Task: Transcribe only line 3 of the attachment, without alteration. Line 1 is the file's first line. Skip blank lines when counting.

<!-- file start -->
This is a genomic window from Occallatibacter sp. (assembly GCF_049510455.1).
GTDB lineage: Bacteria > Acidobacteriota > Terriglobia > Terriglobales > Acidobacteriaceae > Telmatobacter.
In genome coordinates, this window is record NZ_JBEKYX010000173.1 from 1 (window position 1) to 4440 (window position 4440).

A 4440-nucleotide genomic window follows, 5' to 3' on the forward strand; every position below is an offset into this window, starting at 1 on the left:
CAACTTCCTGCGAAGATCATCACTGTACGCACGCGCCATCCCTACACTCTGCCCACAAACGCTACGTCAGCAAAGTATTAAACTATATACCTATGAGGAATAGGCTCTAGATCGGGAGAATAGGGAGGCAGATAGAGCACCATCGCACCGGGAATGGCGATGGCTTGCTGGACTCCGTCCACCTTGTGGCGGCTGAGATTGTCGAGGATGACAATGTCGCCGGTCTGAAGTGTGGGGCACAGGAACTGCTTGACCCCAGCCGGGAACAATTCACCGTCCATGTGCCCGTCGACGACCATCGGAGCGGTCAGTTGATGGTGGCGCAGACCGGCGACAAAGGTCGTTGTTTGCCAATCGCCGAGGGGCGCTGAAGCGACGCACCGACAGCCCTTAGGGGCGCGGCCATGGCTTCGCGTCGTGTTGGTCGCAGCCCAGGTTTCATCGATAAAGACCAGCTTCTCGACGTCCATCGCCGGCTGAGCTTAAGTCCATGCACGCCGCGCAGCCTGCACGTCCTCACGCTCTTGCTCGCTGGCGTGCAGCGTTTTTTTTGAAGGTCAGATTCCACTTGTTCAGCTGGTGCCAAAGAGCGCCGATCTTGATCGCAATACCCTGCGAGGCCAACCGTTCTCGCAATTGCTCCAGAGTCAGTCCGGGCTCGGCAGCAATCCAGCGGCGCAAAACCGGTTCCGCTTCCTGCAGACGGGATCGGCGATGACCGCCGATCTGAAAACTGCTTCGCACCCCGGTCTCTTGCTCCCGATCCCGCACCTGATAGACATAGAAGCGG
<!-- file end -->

In genome coordinates, this window is record NZ_JBEKYX010000173.1 from 1 (window position 1) to 4440 (window position 4440).